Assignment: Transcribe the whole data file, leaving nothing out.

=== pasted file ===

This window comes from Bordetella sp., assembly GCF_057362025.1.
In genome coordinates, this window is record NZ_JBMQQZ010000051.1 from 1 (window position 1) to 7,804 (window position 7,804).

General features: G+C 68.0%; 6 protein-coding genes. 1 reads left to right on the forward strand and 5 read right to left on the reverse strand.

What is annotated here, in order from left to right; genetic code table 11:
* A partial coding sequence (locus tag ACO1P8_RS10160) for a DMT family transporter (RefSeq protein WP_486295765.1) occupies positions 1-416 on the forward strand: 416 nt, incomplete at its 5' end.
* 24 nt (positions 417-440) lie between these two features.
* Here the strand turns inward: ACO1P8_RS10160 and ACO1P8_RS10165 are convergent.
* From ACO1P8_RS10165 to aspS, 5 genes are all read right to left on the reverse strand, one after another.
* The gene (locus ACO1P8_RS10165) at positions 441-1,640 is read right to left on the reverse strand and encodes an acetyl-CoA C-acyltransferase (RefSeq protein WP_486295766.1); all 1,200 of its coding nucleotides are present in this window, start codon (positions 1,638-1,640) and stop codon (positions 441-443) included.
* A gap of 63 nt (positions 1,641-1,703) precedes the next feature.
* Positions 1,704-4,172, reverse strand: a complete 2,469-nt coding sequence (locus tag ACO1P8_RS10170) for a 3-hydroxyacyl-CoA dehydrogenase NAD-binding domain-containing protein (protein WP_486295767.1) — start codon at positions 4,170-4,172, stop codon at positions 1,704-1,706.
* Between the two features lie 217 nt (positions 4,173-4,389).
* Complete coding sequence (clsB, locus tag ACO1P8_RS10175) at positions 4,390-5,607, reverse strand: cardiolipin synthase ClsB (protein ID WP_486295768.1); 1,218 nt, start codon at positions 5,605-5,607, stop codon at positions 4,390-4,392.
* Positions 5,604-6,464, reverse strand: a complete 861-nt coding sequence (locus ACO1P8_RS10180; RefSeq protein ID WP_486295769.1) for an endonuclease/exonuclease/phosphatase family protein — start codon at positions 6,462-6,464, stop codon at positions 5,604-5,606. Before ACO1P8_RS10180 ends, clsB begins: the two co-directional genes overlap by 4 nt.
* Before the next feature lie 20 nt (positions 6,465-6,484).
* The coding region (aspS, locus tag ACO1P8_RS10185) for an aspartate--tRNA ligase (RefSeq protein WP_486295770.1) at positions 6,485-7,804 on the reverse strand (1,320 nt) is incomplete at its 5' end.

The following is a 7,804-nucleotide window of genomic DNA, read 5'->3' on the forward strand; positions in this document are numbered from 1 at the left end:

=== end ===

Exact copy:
This window comes from Bordetella sp., assembly GCF_057362025.1.
In genome coordinates, this window is record NZ_JBMQQZ010000051.1 from 1 (window position 1) to 7,804 (window position 7,804).

General features: G+C 68.0%; 6 protein-coding genes. 1 reads left to right on the forward strand and 5 read right to left on the reverse strand.

What is annotated here, in order from left to right; genetic code table 11:
* A partial coding sequence (locus tag ACO1P8_RS10160) for a DMT family transporter (RefSeq protein WP_486295765.1) occupies positions 1-416 on the forward strand: 416 nt, incomplete at its 5' end.
* 24 nt (positions 417-440) lie between these two features.
* Here the strand turns inward: ACO1P8_RS10160 and ACO1P8_RS10165 are convergent.
* From ACO1P8_RS10165 to aspS, 5 genes are all read right to left on the reverse strand, one after another.
* The gene (locus ACO1P8_RS10165) at positions 441-1,640 is read right to left on the reverse strand and encodes an acetyl-CoA C-acyltransferase (RefSeq protein WP_486295766.1); all 1,200 of its coding nucleotides are present in this window, start codon (positions 1,638-1,640) and stop codon (positions 441-443) included.
* A gap of 63 nt (positions 1,641-1,703) precedes the next feature.
* Positions 1,704-4,172, reverse strand: a complete 2,469-nt coding sequence (locus tag ACO1P8_RS10170) for a 3-hydroxyacyl-CoA dehydrogenase NAD-binding domain-containing protein (protein WP_486295767.1) — start codon at positions 4,170-4,172, stop codon at positions 1,704-1,706.
* Between the two features lie 217 nt (positions 4,173-4,389).
* Complete coding sequence (clsB, locus tag ACO1P8_RS10175) at positions 4,390-5,607, reverse strand: cardiolipin synthase ClsB (protein ID WP_486295768.1); 1,218 nt, start codon at positions 5,605-5,607, stop codon at positions 4,390-4,392.
* Positions 5,604-6,464, reverse strand: a complete 861-nt coding sequence (locus ACO1P8_RS10180; RefSeq protein ID WP_486295769.1) for an endonuclease/exonuclease/phosphatase family protein — start codon at positions 6,462-6,464, stop codon at positions 5,604-5,606. Before ACO1P8_RS10180 ends, clsB begins: the two co-directional genes overlap by 4 nt.
* Before the next feature lie 20 nt (positions 6,465-6,484).
* The coding region (aspS, locus tag ACO1P8_RS10185) for an aspartate--tRNA ligase (RefSeq protein WP_486295770.1) at positions 6,485-7,804 on the reverse strand (1,320 nt) is incomplete at its 5' end.

The following is a 7,804-nucleotide window of genomic DNA, read 5'->3' on the forward strand; positions in this document are numbered from 1 at the left end: